Living wage for a one-person household: $14.00 per hour

Living wage for a household with two working adults and two children: $17.62 per hour (per adult)

In 2019, James Madison University in Harrisonburg, Virginia, started paying all full-time employees at least a living wage by bumping up the pay of those who were earning less than $24,960 per year to the MIT calculator’s standard.

“This living wage increase is an important part of the university’s commitment to its people and community,” said Charlie King, the university’s senior vice president of Administration and Finance.

43. Oregon

photomatz / Shutterstock.com

Living wage for a one-person household: $13.49 per hour

Living wage for a household with two working adults and two children: $18.37 per hour (per adult)

Oregonians receive a minimum wage increase this year, as we report in “21 States Where the Minimum Wage Is Higher in 2020.”

State residents also recently enjoyed a boost to their work-life balance, when Gov. Kate Brown signed into law House Bill 2005.

The family leave law gives 12 weeks of paid time off to new parents, victims of domestic violence and people who must care for themselves or a family member with a serious health condition. Beneficiaries are eligible if they have paid into the insurance fund established by the act.

42. Washington

Ceri Breeze / Shutterstock.com

Living wage for a one-person household: $13.47 per hour

Living wage for a household with two working adults and two children: $17.45 per hour (per adult)

Washington’s minimum wage rose to $13.50 per hour at the beginning of 2020, as we report in “21 States Where the Minimum Wage Is Higher in 2020.”

In late 2019, Washington had one of “The 25 Hottest State Economies in America.”

41. Colorado

Arina P Habich / Shutterstock.com

Living wage for a one-person household: $13.43 per hour

Living wage for a household with two working adults and two children: $18.01 per hour (per adult)

Colorado’s minimum wage increased to $12.00 per hour this year, as we report in “21 States Where the Minimum Wage Is Higher in 2020.” However, the Legislature’s House Bill 1210, which became law in 2019, allows local governments to set their own minimum wages.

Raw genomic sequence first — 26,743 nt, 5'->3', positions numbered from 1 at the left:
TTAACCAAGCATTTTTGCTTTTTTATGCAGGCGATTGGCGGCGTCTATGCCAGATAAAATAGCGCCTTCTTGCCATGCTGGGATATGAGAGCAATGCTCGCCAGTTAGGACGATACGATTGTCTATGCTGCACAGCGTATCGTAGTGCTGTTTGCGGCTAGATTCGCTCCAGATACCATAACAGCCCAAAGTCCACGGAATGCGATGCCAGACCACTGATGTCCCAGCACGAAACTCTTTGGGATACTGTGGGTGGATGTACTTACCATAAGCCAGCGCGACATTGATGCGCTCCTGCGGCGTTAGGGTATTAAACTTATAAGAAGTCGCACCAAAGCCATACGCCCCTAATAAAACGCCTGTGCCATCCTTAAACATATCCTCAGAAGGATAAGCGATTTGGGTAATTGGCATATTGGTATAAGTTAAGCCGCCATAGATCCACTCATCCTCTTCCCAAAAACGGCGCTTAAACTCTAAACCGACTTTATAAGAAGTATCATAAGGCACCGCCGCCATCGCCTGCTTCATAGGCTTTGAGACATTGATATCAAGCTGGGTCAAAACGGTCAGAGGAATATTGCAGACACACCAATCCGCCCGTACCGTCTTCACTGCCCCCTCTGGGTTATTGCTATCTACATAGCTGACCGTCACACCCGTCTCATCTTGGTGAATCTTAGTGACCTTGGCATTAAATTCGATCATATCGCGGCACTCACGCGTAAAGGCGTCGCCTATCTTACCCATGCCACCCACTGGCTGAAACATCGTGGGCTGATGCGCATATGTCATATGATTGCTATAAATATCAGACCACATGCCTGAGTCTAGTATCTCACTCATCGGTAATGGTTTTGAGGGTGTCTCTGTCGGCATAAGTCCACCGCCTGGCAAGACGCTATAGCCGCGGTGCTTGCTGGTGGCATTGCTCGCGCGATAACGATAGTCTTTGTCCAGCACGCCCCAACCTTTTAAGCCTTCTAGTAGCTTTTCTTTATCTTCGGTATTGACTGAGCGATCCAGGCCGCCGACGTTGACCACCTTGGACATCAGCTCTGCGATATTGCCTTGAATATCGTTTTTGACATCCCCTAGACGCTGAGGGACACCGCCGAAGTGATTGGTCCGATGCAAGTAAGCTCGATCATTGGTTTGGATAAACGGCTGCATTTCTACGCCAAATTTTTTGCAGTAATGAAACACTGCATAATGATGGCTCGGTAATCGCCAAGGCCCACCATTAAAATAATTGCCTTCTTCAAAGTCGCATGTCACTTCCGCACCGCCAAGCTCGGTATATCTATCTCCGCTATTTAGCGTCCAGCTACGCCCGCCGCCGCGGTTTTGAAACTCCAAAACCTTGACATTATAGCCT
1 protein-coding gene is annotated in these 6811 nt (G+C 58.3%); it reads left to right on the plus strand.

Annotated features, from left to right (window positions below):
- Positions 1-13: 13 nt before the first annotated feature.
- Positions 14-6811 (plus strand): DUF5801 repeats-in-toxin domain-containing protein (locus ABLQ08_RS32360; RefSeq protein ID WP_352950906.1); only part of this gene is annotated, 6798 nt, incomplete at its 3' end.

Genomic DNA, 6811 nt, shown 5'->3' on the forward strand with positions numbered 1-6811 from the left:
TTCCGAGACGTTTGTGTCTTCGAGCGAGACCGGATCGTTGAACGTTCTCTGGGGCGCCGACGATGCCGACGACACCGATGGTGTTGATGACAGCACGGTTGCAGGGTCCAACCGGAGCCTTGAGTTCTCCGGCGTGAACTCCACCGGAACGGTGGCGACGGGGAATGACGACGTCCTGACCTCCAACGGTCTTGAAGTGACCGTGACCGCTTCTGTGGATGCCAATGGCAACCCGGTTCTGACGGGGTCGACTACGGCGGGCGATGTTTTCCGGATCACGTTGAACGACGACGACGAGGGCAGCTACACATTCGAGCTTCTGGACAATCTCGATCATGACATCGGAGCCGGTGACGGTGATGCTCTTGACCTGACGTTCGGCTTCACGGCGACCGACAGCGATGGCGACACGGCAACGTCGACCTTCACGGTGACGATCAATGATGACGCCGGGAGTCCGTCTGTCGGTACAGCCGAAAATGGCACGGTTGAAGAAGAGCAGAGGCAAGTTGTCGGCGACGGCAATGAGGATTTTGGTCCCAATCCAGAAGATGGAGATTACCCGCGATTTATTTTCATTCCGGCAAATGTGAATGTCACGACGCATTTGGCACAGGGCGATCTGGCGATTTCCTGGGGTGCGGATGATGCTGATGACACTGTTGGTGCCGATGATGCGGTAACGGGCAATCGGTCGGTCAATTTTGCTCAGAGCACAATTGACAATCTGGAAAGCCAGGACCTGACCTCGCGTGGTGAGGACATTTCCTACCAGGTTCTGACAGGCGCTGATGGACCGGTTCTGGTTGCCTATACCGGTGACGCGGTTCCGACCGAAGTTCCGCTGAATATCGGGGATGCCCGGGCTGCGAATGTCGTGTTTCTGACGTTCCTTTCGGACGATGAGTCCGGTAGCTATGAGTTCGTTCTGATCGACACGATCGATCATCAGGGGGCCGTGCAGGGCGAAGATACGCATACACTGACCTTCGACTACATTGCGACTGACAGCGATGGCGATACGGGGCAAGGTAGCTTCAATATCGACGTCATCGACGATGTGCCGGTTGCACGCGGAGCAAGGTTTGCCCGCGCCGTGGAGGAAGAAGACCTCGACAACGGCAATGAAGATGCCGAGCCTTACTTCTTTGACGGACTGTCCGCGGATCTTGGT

The law stipulates:

“If a local minimum wage exceeds the statewide minimum wage, the local government may only increase the local minimum wage each year by up to $1.75 or 15%, whichever is higher.”

40. Connecticut

Everett Historical / Shutterstock.com

Living wage for a one-person household: $13.38 per hour

Living wage for a household with two working adults and two children: $18.36 per hour (per adult)

Hourly workers in the Constitution State are due for a raise in the minimum wage in 2020, we reported in “21 States Where the Minimum Wage Is Higher in 2020.”

But Connecticut is hurting economically, and people are leaving the state. Even a year ago, we reported that Connecticut was one of “The 10 Worst States for Getting a Job Right Now.”

State taxes, a high cost of living and a lagging economy are partly to blame, according to a report by the Yankee Institute for Public Policy.

39. Rhode Island

Castle Hill lighthouse, Newport, RI
Howard Sun / Shutterstock.com

Living wage for a one-person household: $12.81 per hour

Living wage for a household with two working adults and two children: $17.59 per hour (per adult)

Rhode Island’s teachers have the sixth-highest average annual salaries in the nation, Money Talks News reports. Teachers in the elementary, middle and high school levels earn over $71,000 per year, on average.

38. Illinois

Sorbis / Shutterstock.com

Living wage for a one-person household: $12.80

Living wage for a household with two working adults and two children: $17.00 per hour (per adult)

The minimum wage in Illinois rose this year to $9.25, as we report in “21 States Where the Minimum Wage Is Higher in 2020.”

About a third of Illinois residents are renters. A 2019 study by National Low Income Housing Coalition finds that a wage of at least $20.85 per hour is what’s required to afford to rent a two-bedroom apartment.

“Such high housing costs make it difficult for employers to bring new jobs to our state,” said Sharon Legenza, executive director of Housing Action Illinois.

37. Alaska

Andrii Kikot / Shutterstock.com

Living wage for a one-person household: $12.75 per hour

Living wage for a household with two working adults and two children: $17.91 per hour (per adult)

Alaska’s minimum wage rose to $10.19 this year, as we report in “21 States Where the Minimum Wage Is Higher in 2020.” That’s still a good distance from what’s needed to support a family.

Workers might have luck job-hunting for better pay in Anchorage, the state’s largest city, one of the “10 Cities With the Most High-Paying Jobs for Workers Without Degrees.”

36. Vermont

James Kirkikis / Shutterstock.com

Living wage for a one-person household: $12.74 per hour

Living wage for a household with two working adults and two children: $17.15 per hour (per adult)

Most Vermont workers who rent have difficulty finding affordable housing, according to the National Low Income Housing Coalition.

The report shows that workers earning an average wage in Vermont can afford to spend only about $700 on rent. But, the average cost of a one-bedroom rental is $945 and a two-bedroom is $1,184.

35. Georgia

Conchi Martinez / Shutterstock.com

Living wage for a one-person household: $12.66 per hour

Living wage for a household with two working adults and two children: $15.60 per hour (per adult)